On August 1, 1834, Britain passed the Slavery Abolition Act, outlawing the owning, buying, and selling of humans as property throughout its colonies around the world. While this did not free enslaved people in the United States, it was a source of inspiration and hope for abolitionists. It outlawed slavery in Canada, which became a haven for refugees. Black people in the U.S. and white abolitionists observed August First Day widely up until the Civil War, and the tradition carried on — to a lesser extent — into the early 20th century.
Tom Zoellner, a professor of English at Chapman University and the author of Island on Fire: The Revolt That Ended Slavery in the British Empire, explains,
August First Day was once the most important date on the calendar for African Americans during the 19th century. It represented a day more meaningful than the Fourth of July. It was also widely celebrated across the nation with picnics, speeches, dancing, hymns and marches until the beginning of the Civil War. The holiday marked the radical deed of a foreign country: Britain’s passage of the Slavery Abolition Act, which marked the start of freedom for 800,000 enslaved people in all its colonies on Aug. 1, 1834.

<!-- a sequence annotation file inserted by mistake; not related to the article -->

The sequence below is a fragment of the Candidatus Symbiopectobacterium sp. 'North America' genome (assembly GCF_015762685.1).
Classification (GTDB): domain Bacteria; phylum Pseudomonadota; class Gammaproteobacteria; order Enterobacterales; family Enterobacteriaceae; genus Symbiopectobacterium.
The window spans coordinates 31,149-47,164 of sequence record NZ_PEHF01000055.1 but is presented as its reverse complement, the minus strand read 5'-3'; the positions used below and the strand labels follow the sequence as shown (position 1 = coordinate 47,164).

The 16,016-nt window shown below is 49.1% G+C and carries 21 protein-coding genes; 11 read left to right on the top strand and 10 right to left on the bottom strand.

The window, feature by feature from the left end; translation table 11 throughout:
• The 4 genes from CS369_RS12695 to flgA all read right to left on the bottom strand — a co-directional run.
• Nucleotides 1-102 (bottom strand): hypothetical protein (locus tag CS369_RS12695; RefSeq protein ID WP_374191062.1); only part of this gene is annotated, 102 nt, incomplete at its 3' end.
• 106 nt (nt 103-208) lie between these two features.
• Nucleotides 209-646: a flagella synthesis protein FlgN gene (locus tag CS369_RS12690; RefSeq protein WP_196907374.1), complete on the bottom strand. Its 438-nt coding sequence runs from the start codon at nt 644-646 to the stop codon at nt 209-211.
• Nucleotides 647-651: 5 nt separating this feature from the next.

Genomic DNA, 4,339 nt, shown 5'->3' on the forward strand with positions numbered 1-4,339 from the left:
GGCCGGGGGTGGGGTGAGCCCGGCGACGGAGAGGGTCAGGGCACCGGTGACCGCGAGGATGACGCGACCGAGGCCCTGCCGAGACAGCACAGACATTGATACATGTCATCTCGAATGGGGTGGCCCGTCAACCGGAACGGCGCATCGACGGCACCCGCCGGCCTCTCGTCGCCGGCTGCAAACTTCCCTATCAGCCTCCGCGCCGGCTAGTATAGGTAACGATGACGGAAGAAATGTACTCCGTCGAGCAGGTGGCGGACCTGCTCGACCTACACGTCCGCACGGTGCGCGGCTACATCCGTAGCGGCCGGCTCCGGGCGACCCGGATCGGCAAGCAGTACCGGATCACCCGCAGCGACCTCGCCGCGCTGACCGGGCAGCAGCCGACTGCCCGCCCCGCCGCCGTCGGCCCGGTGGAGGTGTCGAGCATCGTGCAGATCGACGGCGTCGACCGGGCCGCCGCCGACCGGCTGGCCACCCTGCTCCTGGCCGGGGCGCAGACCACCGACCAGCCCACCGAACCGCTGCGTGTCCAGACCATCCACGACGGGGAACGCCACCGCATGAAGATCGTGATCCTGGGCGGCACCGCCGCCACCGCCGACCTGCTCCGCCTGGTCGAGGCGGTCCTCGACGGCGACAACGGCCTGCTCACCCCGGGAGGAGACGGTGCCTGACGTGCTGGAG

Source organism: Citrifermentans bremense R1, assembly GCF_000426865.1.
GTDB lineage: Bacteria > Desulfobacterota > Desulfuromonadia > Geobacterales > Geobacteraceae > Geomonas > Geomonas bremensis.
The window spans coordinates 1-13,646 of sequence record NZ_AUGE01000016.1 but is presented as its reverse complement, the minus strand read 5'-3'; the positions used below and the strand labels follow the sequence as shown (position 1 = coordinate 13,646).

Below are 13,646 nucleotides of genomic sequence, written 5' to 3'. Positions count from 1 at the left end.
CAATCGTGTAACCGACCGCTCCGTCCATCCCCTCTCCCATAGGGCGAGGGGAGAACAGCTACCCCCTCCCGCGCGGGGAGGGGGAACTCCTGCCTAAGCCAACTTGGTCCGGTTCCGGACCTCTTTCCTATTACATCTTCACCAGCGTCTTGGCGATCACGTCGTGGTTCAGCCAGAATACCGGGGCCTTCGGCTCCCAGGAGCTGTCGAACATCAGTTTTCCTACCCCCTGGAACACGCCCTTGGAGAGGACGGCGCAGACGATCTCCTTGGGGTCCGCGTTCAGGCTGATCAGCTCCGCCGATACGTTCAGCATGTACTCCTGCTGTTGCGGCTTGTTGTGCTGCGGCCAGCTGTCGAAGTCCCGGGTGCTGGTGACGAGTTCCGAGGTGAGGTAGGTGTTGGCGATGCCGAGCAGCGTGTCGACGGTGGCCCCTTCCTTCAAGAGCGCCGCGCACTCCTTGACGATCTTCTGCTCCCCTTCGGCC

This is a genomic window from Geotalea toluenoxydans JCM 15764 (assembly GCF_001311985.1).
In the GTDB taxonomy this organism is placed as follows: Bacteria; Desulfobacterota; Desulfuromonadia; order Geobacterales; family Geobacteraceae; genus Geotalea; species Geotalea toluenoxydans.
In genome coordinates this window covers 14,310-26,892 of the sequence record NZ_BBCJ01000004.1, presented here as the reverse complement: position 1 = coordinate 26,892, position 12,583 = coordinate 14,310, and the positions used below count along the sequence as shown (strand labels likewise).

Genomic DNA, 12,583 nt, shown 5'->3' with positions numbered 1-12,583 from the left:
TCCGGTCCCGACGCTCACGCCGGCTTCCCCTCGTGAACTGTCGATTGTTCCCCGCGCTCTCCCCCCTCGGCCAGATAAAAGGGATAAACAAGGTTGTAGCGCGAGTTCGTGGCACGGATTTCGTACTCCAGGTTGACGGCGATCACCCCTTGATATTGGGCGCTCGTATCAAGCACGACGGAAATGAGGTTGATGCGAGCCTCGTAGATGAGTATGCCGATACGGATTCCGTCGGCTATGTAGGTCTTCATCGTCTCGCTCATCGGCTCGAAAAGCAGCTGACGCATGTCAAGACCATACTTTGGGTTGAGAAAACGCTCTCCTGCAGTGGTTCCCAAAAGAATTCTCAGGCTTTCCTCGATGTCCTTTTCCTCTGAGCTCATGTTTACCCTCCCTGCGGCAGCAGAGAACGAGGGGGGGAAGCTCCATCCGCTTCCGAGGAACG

…The holiday had its roots in Jamaica, where a five-week revolt led by a Black preacher named Sam Sharpe in 1831-1832 had forced the British Parliament to make a calculated decision that maintaining slavery overseas was simply too expensive. “Let us pray that our brothers and sisters in other lands may be made free,” said the once-enslaved William Gibson in Falmouth, Jamaica, on Aug. 1, 1838.
Continue reading Professor Zoellner’s article at the Washington Post.
Learn more about August First Day in the book Rites of August First: Emancipation Day in the Black Atlantic World, and article “Whatever Happened to August First?“, both by Howard University professor of history Jeffrey R. Kerr-Ritchie.